Tuesday, March 15, 2011

Trappe Pilots The "Up" House

How cool is this....
Reprinted formn AVWEB


March 5, Jonathan Trappe, like some sort of aerial Willy Wonka, has again taken to the sky in a unique aircraft (this time for a National Geographic special) -- a likeness of the cartoon house from the Disney Pixar movie "Up." "It is certainly the strangest aircraft I have flown," Trappe told AVweb Friday. "But, more than that, it may be one of the strangest aircraft to have ever flown." The roughly 4,400-pound aircraft flew under 282 eight-foot-diameter (at ground level) helium-filled balloons. Trappe says he calculated gross lift for the craft at close to 5,400 pounds. The "house" took off from a private ranch east of Los Angeles, flew for one hour and ten minutes, reached an altitude of 10,500 MSL, and due to variable winds, landed about 10 miles from where it started. Of course, Trappe envisions grander possibilities. The aircraft was very well-equipped, Trappe said, adding "This had the capability to fly across the country on a multi-day flight."

When Trappe flew from AirVenture Oshkosh in 2010 -- click for video -- he and his minimalist rig (basically a paragliding harness and eight bags of ballast) were suspended under 50 balloons. This time, he carried 68 bags of ballast worth about 1,700 pounds, a co-pilot, plus batteries, a Mode-S transponder, radios, rigging and even life vests. Hence, the 282 balloons and roughly 83,000 cubic feet of helium. The National Geographic special called "How Hard Can It Be?" suggests the project was completed, start to finish, in two weeks, which is true if you ignore the planning Trappe began in June of last year. The mission was to prove it could be done and that became crystal-clear at 10,500 feet, so Trappe and his co-pilot came back down. Trappe says the flight from Brian Ranch (CL13) first encountered winds from the south, then from the east, then west. The house landed 10 miles total east of where it launched near western Mojave. The area is well-suited for experimental flight and, as Trappe said, "We're a little more experimental than most."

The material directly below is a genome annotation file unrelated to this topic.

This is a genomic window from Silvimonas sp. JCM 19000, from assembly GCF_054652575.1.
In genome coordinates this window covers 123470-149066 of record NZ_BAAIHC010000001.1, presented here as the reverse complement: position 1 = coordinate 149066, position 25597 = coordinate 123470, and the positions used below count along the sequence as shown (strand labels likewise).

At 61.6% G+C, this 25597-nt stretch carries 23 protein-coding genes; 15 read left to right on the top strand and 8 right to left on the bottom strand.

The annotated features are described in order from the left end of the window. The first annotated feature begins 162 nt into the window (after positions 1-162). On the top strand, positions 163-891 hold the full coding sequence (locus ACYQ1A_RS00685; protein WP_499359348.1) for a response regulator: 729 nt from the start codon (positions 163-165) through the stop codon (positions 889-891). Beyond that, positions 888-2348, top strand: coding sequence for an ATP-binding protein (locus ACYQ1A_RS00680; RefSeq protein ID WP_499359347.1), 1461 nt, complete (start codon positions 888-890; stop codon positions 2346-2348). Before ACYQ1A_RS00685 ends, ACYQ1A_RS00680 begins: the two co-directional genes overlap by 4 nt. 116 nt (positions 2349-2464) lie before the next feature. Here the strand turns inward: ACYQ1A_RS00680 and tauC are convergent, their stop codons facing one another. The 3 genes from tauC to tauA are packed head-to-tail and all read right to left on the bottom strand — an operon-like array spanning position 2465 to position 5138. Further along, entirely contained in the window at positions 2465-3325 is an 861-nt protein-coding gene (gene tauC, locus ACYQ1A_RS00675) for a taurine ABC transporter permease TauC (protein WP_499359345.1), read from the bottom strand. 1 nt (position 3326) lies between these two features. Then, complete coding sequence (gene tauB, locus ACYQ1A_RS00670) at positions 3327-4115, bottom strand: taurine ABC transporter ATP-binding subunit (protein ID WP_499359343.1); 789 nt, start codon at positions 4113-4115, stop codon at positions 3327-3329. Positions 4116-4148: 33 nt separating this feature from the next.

Thursday, March 3, 2011

House of Representatives Approves SEMA-Supported Legislation to Repeal 1099 Reporting

SEMA eNews Vol. 14, No. 9 House of Representatives Approves SEMA-Supported Legislation to Repeal 1099 Reporting Requirementin Breaking NewsGovernment Affairs

After months of debate, the U.S. House of Representatives has approved legislation removing the costly 1099 reporting requirement from the health care law passed last year.

After months of debate, the U.S. House of Representatives has approved legislation removing the costly 1099 reporting requirement from the health care law passed last year. H.R. 4, the “Small Business Paperwork Mandate Elimination Act,” was adopted after SEMA and other small business organizations advocated strongly on behalf of the provision. The legislation will now be sent to the Senate for action.

Under this legislation, businesses will no longer be required to issue 1099 forms to all vendors from whom they buy more than $600 worth of goods or services in any year, beginning in 2012. The provision has garnered widespread opposition on Capitol Hill, and President Obama called for its repeal during his State of the Union address. The requirement was intended to prompt vendors receiving 1099 forms to declare and pay taxes on the income. SEMA was a leader among small business organizations in supporting the repeal and was invited to participate in a press conference with the bill’s original sponsor, Rep. Dan Lungren (R-CA) urging support for the legislation.

SEMA will continue to urge support of the 1099 requirement repeal in the United States Senate. For more information, contact Dan Sadowski, Congressional Affairs Manager, at 202/783-6007, ext. 19, or e-mail dans@sema.org.